Recently I found this old comic from Sinfest,1 and wanted to talk about it here.
The Buddha described the “Four Sufferings” (or “stresses” as I like to call them) in his first sermon:
- Birth is stress (as a parent, I understand this now after watching my daughter being born)
- Old Age is stress
- Disease is stress (we all know this one)
- Death is stress
Old Age is the worst in some ways. It’s very slow, drawn out and leads to increased chances of disease and death. Someone who’s healthy and robust at 30, may discover at 60 they have colon cancer, or succumb to pneumonia like my wife’s family neighbor did recently. Or as in the case of my late grandfather, dementia slowly sets in, and one simply becomes more and more feeble until one finally wastes away.
But even if we know in our minds that we’re getting older and it’s unavoidable, it still frightens us deep down. That’s really part of something very fundamental to our identity, our sense of self. Or rather, our illusion of self.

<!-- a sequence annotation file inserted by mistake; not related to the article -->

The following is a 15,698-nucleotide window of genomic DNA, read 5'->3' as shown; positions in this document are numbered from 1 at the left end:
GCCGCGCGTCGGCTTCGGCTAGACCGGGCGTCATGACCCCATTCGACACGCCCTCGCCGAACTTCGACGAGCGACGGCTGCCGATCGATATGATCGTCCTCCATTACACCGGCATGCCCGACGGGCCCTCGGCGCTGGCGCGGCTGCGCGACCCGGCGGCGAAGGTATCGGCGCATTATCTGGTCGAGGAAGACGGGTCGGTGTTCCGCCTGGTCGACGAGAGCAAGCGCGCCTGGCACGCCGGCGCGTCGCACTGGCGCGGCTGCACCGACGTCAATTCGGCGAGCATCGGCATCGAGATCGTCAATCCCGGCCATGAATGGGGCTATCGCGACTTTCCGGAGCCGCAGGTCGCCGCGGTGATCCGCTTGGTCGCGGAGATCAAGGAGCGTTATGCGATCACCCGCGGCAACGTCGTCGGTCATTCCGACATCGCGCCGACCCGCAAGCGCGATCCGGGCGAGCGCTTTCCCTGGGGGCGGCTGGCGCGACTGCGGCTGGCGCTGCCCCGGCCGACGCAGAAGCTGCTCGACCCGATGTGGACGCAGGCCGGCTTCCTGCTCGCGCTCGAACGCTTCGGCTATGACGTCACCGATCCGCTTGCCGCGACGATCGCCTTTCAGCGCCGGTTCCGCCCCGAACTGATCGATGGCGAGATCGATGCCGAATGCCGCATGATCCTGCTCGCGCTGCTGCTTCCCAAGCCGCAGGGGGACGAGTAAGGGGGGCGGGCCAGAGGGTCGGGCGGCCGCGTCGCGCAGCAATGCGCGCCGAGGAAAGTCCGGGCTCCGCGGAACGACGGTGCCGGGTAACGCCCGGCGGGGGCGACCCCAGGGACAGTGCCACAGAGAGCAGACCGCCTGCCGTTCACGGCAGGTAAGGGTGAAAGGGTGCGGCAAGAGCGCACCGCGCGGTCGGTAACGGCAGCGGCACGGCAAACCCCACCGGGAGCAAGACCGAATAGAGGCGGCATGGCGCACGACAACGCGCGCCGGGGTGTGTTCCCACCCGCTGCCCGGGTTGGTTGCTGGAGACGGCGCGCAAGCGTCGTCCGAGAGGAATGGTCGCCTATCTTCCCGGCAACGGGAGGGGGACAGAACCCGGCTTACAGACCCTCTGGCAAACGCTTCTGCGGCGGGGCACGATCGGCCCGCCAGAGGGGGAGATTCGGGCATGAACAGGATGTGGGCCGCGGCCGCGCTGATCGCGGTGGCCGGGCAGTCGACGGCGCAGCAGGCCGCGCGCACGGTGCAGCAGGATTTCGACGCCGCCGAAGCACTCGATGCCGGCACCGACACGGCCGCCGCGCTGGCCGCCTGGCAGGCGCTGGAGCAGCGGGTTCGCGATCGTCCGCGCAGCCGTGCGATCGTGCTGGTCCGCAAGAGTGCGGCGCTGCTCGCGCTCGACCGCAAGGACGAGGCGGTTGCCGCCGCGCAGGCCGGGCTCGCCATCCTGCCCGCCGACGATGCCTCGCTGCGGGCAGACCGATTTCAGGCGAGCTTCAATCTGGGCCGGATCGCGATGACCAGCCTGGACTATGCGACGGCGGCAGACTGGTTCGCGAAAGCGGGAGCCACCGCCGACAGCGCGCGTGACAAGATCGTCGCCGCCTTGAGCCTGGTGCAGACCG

I remember a quote from Rev. Fujiwara in his book “What is Zen?” (reviewed here) where he describes the night of the Buddha’s enlightenment like so:
It began to dawn on Shakyamuni that the right way to live is to accept the four sufferings and live our this life one has received to the fullest. And in this fashion, Shakyamuni’s meditation gradually deepened.
But then he noticed a negative energy arising from the depths of his being that refused to accept the four sufferings. He discovered that desire, the refusal to accept the four sufferings as a part of life, was actually the cause of the four sufferings. He recognized a kind of negative energy underlying and controlling that desire, a primal, dark force that could not be dealt with by reason or intellect. That primal darkness is ignorance, or mumyō (無明).
Shakyamuni went on to continue to explore the self. The self that was controlled by the powerful force of ignorance could not be the true self. He concluded that without conquering this fundamental ignorance, it was impossible to accept the facts of birth, aging, sickness and death and liberate the mind.
This is very much how one might feel about their own mortality. We know logically it will happen, but our deeper, primal self will still resist it when we least expect it. And that “hidden” self is our fundamental ignorance, the root of our problems.
Getting old and dying is perfectly natural, but our behavior toward it is something worth observing and learning from.
Namu Shaka Nyorai
1 For those who may not be familiar, the character in the 4th panel is the Devil. In the Sinfest comic, the main character, often sells his soul to the Devil to get things